What do you imagine when thinking about a Japanese garden? Most likely, it is a zen retreat created to serve as a space of meditation and reflection. What began as a space designed for Japan’s ruling elite to find calm within the storm of their country’s strife, has transformed overtime into a philosophy highlighting natural landscape. Using materials that incorporate simplicity, artists and landscape designers create breathtaking installations that show the relationships between art and nature.
Kairakuen Garden in Mito is one of the “three great gardens of Japan” alongside Kenrokuen Garden in Kanazawa and Korakuen Garden in Okayama. The three significant gardens are designed using kaiyū organizational logic of the Edo period, which includes a pond at the centre of the garden with paths designed around to shape a promenade. Digital art and design collective teamLab has transformed the iconic landmark into an interactive installation, which seeks to show guests how the art can interact with nature in a minimally invasive way.
The concept of the project is that non-material digital technology can turn nature into art without harming it. Aiming to enhance the strolling experience and explore “nature can become art,” they use their signature projection techniques to highlight the 3,000 plum blossom trees of around 100 varieties the garden is known for, which stand in full bloom in the springtime.
Time plays an important conceptual role in the artwork, for according to the team, the long duration of time can be perceived in the shapes of nature that have been created over many years by the interactions between people and nature.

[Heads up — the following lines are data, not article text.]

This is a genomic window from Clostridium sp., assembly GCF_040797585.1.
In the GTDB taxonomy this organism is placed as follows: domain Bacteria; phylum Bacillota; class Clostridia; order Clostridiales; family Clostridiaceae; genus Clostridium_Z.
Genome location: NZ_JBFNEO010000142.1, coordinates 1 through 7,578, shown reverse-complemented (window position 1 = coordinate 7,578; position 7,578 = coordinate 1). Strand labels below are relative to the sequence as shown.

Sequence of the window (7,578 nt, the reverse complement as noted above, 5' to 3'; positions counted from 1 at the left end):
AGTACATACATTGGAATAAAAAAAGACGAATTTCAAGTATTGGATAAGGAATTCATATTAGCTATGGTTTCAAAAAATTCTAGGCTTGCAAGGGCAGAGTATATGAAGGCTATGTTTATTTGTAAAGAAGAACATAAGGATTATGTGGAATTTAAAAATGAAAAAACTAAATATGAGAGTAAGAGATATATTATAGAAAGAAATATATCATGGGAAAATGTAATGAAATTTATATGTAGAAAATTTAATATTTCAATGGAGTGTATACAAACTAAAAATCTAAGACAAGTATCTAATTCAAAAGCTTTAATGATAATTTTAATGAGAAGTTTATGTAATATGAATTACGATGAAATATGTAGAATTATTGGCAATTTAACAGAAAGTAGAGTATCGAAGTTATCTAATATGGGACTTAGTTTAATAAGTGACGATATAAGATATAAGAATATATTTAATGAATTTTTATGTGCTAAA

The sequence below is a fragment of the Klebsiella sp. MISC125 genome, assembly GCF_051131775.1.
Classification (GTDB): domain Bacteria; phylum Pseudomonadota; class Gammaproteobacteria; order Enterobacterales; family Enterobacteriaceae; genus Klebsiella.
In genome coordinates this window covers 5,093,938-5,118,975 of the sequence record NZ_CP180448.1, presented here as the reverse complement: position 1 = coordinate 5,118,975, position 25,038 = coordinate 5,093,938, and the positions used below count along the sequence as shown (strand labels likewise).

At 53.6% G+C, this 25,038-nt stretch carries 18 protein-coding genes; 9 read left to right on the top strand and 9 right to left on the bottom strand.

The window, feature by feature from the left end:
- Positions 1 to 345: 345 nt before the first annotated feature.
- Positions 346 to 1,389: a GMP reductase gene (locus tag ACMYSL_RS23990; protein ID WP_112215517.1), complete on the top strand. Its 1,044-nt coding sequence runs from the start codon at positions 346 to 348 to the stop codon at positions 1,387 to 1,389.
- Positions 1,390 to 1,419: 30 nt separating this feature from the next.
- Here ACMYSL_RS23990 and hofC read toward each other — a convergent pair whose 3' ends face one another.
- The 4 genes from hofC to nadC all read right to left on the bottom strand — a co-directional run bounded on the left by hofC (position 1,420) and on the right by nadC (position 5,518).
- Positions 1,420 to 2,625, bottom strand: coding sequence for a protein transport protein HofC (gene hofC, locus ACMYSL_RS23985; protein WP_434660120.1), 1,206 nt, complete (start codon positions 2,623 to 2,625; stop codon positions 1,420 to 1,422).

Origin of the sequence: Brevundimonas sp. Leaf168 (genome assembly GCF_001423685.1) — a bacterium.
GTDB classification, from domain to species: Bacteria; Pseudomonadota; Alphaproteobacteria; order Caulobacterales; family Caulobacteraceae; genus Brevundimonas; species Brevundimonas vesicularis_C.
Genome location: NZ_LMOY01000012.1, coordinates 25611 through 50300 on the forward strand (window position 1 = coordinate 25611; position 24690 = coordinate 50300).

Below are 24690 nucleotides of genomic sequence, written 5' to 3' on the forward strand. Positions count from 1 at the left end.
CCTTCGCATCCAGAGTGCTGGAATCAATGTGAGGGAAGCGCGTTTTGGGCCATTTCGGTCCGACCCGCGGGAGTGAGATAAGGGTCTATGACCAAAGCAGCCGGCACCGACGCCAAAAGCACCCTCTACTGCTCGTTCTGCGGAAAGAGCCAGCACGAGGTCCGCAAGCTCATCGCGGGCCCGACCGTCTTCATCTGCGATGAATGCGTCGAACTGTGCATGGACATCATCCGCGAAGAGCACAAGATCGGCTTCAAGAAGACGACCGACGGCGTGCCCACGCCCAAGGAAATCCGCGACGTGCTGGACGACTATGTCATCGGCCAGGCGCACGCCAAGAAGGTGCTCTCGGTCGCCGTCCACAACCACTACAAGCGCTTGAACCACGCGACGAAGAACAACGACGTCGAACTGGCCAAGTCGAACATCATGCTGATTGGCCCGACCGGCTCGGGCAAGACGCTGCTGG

Another Japanese creative studio Lucent founded by Takahiro Matsuo, who is known for his installations that use light, technology, and programming to alter one’s perception of a space, has designed a delicate garden of seemingly sparkling flowers floating in mid-air as part of the Rakuchu Kansei Art Exhibition 2021.
Aptly titled Transparent Flowers, the installation is made of steel wires and prisms blooming at the entrance of Sennyū-ji Temple located in the Sennin no Niwa garden by modern Japanese landscape architect and Japanese garden historian Mirei Shigemori. The delicate nature of the steel stems allow flowers to sway gently in the wind, while their transparent petals reflect light and add visual complexity to the historic site.
In a minimally invasive way, the project celebrates the beauty of the garden. While retaining the existing spirit of modernism and abstract expression, a new rhythm of light is brought to the garden’s still ambience.
Back in 2012, Switzerland-born and Amsterdam-based Anouk Vogel has created a whimsical flower bed made entirely of paper using the traditional Japanese techniques of paper-folding art of origami. The piece was commissioned by the Gardening World Cup and awarded the Silver Medal and Judges’ Special Award at the Festival of Flowers and World Peace.
Named Folding for Peace, the installation is inspired by the Japanese legend that guarantees good fortune in life and health, in the form of a wish, to anyone who practices origami to create one thousand cranes. In such a way, the project represents the artist’s wish for world peace. Peace is the sense the paper garden provide standing pure white against the natural multicoloured background. According to the artist, Folding for Peace is one garden that people who are afflicted with seasonal allergies can enjoy.